|With hard work, Joel Anthony finds a home in Heat of things|
|Updated 10/12/2010 1:46 AM ET|
Joel (pronounced Joe-elle) Anthony's route to the NBA is unusual, from high school in Montreal to junior college in Pensacola, Fla., from UNLV to undrafted rookie to multiyear deal with Miami.
"He's as hard a worker as we've had come through our doors, and he's a guy we all root for," Heat coach Erik Spoelstra said. "We want him to do well, because he's put in the time and he deserves it."
The Heat rewarded Anthony, 28, for his hard work and production by signing him in July to a five-year, $18 million contract. He averaged 2.7 points last season, but he makes his money on the defensive end.HOME PAGE: The latest on the Miami Heat
"I knew there were guys out there with a lot more talent than me," said Anthony, an outstanding shot-blocker. "I knew I was going to have to fight my way up. It's just been a lot of hard work. But it's been fun."
At 6-9, Anthony is undersized for a center, but he makes up for that with jumping ability, speed and strength.
He averaged 1.36 blocked shots in 16.5 minutes a game last season. He was 24th in the league in blocks, and only one player with fewer minutes per game ranked higher. He was also fourth in blocks per 48 minutes among those who played in more than 21 games.
Among centers on the roster, Anthony is the best shot-blocker. Zydrunas Ilgauskas no longer blocks shots as he once did, Jamaal Magloire's blocks have been in decline since 2007-08 and Dexter Pittman is a rookie.
Anthony "can really change a game and save possessions with his ability to protect the rim," Spoelstra said.
Anthony, who played for Canada in this year's FIBA World Championships, went undrafted in 2007 but latched on to the Heat's summer league team that year and earned a roster spot. He played 24 games in 2007-08, 65 in 2008-09 and 80, with 16 starts, last season.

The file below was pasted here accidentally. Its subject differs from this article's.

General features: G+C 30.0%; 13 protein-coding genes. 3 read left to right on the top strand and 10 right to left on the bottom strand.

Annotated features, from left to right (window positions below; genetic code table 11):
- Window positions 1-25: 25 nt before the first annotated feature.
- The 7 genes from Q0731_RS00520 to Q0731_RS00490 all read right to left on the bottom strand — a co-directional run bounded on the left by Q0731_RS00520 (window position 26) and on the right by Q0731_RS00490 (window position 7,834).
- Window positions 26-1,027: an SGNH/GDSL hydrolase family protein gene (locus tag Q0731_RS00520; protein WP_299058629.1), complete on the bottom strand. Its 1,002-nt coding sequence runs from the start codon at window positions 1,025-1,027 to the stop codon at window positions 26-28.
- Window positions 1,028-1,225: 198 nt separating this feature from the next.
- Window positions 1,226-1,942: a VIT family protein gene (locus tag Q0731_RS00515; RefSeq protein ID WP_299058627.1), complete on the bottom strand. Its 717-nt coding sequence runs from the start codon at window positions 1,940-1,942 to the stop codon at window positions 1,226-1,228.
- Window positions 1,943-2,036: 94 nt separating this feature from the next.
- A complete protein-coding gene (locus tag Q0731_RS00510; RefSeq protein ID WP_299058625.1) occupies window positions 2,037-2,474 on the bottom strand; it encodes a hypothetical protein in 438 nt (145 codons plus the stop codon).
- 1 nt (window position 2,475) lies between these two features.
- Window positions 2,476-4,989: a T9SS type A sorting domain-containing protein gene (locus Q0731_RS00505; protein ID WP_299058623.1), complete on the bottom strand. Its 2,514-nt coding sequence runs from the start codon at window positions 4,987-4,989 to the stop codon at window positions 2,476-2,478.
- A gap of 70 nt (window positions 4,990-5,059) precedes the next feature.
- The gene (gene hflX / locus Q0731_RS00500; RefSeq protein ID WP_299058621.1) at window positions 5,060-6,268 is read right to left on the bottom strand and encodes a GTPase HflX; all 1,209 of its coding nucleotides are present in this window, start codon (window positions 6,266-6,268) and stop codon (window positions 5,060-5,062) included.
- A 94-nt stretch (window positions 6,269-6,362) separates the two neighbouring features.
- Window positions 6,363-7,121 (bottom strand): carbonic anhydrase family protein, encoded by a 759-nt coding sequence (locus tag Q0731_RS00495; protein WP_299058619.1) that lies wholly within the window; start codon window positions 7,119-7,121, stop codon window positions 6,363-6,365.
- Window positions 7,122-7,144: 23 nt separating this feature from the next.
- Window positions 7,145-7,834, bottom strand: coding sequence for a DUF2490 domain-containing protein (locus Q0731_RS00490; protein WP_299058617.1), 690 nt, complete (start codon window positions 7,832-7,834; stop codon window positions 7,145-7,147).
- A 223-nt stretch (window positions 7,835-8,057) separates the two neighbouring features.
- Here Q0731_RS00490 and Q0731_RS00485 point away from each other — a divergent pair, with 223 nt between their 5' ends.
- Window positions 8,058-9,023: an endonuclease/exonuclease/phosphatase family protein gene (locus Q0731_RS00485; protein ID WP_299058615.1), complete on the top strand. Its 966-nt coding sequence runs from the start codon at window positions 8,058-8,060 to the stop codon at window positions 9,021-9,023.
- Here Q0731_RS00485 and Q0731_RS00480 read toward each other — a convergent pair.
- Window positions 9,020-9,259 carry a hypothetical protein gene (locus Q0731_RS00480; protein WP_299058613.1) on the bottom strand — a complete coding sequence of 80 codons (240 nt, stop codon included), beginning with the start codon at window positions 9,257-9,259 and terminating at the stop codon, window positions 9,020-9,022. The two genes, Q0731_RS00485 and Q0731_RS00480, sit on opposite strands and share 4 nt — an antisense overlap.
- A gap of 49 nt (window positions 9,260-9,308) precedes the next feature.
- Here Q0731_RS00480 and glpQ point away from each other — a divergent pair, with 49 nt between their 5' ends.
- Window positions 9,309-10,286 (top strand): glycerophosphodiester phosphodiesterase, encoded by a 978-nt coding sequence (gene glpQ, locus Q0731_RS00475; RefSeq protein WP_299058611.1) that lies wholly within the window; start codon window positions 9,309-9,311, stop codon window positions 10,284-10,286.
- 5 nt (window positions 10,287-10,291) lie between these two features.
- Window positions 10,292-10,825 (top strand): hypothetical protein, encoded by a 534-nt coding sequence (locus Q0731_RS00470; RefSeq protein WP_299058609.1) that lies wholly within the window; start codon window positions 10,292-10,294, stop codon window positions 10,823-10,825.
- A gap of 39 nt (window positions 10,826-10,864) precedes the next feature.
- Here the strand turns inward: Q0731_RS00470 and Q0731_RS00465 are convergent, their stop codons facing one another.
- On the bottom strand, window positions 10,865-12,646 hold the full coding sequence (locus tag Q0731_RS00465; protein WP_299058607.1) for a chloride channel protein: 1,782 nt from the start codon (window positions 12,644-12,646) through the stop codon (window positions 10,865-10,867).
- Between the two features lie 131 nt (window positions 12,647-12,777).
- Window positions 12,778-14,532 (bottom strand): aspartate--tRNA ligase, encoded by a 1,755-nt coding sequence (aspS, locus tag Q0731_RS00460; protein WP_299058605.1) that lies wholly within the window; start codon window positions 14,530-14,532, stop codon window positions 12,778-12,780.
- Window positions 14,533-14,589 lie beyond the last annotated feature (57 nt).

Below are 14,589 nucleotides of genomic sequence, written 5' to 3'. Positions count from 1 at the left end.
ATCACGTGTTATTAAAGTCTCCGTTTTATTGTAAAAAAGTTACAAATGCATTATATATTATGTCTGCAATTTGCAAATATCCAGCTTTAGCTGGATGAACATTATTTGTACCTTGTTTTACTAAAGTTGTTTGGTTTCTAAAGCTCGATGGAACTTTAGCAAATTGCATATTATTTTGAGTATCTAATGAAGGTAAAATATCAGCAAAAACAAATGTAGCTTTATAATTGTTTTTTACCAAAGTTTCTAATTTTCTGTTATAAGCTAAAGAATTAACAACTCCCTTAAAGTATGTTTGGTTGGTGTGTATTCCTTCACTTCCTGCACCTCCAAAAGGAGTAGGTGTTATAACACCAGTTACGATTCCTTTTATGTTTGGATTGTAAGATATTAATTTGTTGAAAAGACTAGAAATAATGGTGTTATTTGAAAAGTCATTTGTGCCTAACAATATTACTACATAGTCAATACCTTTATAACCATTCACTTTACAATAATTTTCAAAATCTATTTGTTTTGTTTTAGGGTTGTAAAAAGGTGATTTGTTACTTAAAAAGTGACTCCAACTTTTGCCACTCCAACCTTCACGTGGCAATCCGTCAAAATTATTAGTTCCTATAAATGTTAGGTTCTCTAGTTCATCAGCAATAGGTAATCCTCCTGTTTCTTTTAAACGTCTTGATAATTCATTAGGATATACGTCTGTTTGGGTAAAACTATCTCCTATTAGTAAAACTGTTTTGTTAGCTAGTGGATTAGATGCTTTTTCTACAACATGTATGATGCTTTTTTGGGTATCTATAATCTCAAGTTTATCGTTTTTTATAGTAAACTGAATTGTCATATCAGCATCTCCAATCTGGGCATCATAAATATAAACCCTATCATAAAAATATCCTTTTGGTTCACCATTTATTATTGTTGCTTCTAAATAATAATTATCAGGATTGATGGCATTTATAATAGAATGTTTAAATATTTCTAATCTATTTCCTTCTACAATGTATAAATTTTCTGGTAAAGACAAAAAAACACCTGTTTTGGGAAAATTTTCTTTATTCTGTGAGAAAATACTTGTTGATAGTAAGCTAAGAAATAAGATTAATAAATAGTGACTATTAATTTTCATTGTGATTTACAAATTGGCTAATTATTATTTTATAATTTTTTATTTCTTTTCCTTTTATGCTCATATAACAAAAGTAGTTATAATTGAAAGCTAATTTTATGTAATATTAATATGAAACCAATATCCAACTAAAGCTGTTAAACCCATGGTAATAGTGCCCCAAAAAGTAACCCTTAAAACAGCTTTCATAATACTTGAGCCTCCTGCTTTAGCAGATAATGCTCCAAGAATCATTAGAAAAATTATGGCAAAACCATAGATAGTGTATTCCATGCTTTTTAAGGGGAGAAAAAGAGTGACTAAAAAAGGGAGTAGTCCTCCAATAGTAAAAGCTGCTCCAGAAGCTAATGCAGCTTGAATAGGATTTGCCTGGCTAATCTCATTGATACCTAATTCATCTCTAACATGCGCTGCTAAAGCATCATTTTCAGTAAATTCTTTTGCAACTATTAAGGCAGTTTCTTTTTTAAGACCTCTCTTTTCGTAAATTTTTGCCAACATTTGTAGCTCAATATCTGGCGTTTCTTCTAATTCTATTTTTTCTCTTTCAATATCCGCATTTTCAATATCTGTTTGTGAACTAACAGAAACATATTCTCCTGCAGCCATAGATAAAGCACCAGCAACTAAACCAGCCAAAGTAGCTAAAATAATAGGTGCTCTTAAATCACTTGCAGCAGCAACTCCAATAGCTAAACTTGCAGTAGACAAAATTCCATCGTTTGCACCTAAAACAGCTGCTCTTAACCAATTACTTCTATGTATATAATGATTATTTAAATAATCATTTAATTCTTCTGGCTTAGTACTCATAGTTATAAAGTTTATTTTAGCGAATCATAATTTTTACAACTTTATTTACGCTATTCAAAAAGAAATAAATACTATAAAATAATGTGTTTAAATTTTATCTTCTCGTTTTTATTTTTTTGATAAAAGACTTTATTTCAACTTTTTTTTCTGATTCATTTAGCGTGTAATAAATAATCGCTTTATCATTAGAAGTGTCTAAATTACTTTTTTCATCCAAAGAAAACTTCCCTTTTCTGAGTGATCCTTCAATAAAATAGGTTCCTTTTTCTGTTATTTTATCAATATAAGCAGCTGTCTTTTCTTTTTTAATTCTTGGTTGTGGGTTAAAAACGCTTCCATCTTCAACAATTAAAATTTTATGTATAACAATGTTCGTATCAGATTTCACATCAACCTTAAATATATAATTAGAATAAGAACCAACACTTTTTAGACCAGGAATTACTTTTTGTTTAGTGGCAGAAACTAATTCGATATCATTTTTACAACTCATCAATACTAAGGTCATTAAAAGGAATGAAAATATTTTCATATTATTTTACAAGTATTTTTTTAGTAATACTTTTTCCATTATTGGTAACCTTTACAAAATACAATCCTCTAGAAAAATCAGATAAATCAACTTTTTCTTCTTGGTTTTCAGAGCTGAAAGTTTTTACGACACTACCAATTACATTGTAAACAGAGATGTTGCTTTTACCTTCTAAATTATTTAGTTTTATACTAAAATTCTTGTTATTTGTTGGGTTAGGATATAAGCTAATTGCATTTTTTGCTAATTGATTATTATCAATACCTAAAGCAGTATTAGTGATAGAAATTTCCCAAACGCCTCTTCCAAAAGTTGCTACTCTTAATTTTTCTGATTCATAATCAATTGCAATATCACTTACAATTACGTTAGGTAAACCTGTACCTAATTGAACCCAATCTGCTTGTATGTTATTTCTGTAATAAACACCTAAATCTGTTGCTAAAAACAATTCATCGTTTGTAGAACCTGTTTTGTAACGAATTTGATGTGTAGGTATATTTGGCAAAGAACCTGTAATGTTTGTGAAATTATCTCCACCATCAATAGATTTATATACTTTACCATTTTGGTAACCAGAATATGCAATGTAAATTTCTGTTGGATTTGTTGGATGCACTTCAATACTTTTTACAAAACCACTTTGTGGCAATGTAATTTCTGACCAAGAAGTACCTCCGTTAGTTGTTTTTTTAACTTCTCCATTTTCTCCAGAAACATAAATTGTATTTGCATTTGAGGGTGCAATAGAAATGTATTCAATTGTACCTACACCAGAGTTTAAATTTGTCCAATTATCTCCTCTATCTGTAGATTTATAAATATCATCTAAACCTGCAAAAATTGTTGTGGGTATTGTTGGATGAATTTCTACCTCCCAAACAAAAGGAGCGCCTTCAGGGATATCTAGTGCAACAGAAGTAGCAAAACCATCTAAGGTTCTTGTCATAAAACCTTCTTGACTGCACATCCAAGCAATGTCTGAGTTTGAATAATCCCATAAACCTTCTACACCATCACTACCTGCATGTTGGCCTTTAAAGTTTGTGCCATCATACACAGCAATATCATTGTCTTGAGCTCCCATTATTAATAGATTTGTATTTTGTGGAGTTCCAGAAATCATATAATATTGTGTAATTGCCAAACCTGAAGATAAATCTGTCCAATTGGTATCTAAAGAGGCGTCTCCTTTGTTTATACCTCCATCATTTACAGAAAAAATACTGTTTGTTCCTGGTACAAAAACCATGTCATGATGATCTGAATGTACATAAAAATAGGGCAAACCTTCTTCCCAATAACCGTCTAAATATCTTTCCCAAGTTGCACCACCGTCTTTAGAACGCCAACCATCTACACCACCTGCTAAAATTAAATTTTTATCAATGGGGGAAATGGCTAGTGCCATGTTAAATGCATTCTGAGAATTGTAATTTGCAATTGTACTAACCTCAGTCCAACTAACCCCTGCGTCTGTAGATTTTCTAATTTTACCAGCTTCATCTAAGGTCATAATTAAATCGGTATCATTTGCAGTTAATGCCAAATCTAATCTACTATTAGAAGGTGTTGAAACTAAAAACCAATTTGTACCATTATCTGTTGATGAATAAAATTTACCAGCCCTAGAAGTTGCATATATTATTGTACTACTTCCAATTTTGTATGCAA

Anthony cites hard work, but Spoelstra said it was more that keeps him in the Heat rotation.
"You can work your butt off, and if you don't provide something to help the team win, you're not going to play," Spoelstra said. "Joel has a great knack and timing for shot-blocking. We haven't taught him how to do that."
Take your pick: By no means is Orlando Magic coach Stan Van Gundy abandoning his effective pick-and-roll offense and three-point game. But this season, he wants to run more post-up plays and offensive sets through a big man —Dwight Howard, Rashard Lewis, maybe Ryan Anderson — at the elbow.
Van Gundy said the team needed to do better at developing plays with the idea of getting "better shots against the best teams in the biggest games of the year at playoff time."
The Magic shot 47% during the regular season but 41% against the Boston Celtics. It was the same trend in the playoffs. Orlando shot 46.3% overall, 41.6% against the Celtics in losing to them in the Eastern Conference finals.
During that series, Van Gundy often lamented that his players were not making the extra pass. He is hoping this move addresses some of the offensive woes.
Around the hardwood: Cleveland Cavaliers radio announcer Joe Tait, the 2010 Basketball Hall of Fame Curt Gowdy award winner in the electronic division, was hospitalized for pneumonia Sunday after the team's win at the Houston Rockets. He is listed in stable condition. ... It's about that time when teams start making cuts. Gone from the Heat on Monday was forward Anthony Mason Jr., son of the 13-year NBA forward. The Phoenix Suns waived 11-year guard Chucky Atkins. ... Tweet of the day, by San Antonio Spurs guard Manu Ginobili about teammate Tim Duncan— "Easier to get an elephant to the moon than getting TD to tweet."
|Posted 10/11/2010 9:42 PM ET|
|Updated 10/12/2010 1:46 AM ET|